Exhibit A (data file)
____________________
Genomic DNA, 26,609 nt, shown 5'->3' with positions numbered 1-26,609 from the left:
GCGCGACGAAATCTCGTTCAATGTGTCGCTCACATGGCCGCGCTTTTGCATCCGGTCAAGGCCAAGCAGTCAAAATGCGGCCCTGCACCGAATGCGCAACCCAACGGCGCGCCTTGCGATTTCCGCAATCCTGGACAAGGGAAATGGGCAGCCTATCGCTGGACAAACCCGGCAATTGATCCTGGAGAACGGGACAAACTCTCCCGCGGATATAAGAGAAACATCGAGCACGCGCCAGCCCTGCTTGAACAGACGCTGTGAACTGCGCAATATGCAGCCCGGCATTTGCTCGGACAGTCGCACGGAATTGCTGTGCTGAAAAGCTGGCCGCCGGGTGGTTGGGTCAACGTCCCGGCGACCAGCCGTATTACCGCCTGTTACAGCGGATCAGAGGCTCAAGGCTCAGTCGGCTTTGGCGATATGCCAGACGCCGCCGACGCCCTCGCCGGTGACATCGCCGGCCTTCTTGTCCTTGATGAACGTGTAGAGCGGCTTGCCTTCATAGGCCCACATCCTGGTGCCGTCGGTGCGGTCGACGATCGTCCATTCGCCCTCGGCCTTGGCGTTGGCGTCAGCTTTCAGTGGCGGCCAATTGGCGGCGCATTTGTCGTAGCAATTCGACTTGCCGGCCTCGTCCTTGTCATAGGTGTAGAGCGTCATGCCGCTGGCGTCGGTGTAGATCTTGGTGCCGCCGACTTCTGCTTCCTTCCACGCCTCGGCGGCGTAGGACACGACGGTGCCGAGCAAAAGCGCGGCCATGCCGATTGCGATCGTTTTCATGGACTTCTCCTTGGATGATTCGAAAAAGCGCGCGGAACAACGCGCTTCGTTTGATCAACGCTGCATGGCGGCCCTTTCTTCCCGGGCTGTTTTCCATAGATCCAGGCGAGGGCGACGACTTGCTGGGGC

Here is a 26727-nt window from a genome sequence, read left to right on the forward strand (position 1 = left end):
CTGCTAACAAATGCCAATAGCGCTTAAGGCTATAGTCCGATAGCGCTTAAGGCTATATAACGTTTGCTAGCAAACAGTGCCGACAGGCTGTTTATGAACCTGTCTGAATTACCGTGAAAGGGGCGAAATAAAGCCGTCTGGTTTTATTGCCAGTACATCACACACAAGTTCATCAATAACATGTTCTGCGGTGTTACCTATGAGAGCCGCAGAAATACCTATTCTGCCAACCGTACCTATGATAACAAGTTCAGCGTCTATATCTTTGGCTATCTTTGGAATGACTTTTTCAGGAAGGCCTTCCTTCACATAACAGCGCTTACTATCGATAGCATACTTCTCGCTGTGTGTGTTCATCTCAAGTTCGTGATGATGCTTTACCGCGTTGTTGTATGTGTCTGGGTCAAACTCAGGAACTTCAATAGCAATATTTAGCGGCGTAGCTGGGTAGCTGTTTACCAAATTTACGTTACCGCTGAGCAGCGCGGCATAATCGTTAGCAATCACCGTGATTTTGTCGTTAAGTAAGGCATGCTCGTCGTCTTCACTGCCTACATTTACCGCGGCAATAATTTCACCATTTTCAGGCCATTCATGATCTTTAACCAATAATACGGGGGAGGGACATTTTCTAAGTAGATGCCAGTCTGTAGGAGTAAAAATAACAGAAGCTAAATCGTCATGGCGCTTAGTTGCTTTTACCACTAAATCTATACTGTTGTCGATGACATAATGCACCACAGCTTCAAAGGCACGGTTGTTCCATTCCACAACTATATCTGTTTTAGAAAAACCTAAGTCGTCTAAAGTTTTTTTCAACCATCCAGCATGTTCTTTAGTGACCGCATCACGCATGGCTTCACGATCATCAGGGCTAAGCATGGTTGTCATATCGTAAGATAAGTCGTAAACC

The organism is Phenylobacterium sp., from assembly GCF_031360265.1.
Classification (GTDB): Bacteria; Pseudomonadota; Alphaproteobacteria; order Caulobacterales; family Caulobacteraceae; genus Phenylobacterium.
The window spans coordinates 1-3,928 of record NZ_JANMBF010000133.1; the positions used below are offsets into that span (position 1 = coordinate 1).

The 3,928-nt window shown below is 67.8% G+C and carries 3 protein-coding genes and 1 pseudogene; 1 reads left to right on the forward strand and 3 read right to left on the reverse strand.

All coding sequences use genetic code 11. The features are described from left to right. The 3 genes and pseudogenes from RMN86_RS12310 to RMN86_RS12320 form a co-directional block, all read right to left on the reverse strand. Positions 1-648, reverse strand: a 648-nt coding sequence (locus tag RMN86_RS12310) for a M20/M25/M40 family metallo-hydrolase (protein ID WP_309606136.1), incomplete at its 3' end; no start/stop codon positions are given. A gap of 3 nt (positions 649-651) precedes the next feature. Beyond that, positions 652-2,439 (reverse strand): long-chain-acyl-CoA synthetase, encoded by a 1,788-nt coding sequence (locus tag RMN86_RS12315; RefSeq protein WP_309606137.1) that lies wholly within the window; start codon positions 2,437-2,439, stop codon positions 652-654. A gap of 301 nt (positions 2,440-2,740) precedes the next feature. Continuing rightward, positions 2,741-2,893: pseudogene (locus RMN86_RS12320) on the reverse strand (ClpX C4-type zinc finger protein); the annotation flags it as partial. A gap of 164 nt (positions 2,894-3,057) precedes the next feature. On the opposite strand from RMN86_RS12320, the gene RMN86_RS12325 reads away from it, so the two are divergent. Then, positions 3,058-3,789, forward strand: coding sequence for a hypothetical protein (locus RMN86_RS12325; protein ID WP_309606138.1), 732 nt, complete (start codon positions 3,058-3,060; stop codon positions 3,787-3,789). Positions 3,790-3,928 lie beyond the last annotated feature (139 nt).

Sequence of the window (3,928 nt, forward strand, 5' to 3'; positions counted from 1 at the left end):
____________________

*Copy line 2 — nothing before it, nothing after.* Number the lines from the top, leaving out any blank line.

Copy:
GCGCGACGAAATCTCGTTCAATGTGTCGCTCACATGGCCGCGCTTTTGCATCCGGTCAAGGCCAAGCAGTCAAAATGCGGCCCTGCACCGAATGCGCAACCCAACGGCGCGCCTTGCGATTTCCGCAATCCTGGACAAGGGAAATGGGCAGCCTATCGCTGGACAAACCCGGCAATTGATCCTGGAGAACGGGACAAACTCTCCCGCGGATATAAGAGAAACATCGAGCACGCGCCAGCCCTGCTTGAACAGACGCTGTGAACTGCGCAATATGCAGCCCGGCATTTGCTCGGACAGTCGCACGGAATTGCTGTGCTGAAAAGCTGGCCGCCGGGTGGTTGGGTCAACGTCCCGGCGACCAGCCGTATTACCGCCTGTTACAGCGGATCAGAGGCTCAAGGCTCAGTCGGCTTTGGCGATATGCCAGACGCCGCCGACGCCCTCGCCGGTGACATCGCCGGCCTTCTTGTCCTTGATGAACGTGTAGAGCGGCTTGCCTTCATAGGCCCACATCCTGGTGCCGTCGGTGCGGTCGACGATCGTCCATTCGCCCTCGGCCTTGGCGTTGGCGTCAGCTTTCAGTGGCGGCCAATTGGCGGCGCATTTGTCGTAGCAATTCGACTTGCCGGCCTCGTCCTTGTCATAGGTGTAGAGCGTCATGCCGCTGGCGTCGGTGTAGATCTTGGTGCCGCCGACTTCTGCTTCCTTCCACGCCTCGGCGGCGTAGGACACGACGGTGCCGAGCAAAAGCGCGGCCATGCCGATTGCGATCGTTTTCATGGACTTCTCCTTGGATGATTCGAAAAAGCGCGCGGAACAACGCGCTTCGTTTGATCAACGCTGCATGGCGGCCCTTTCTTCCCGGGCTGTTTTCCATAGATCCAGGCGAGGGCGACGACTTGCTGGGGC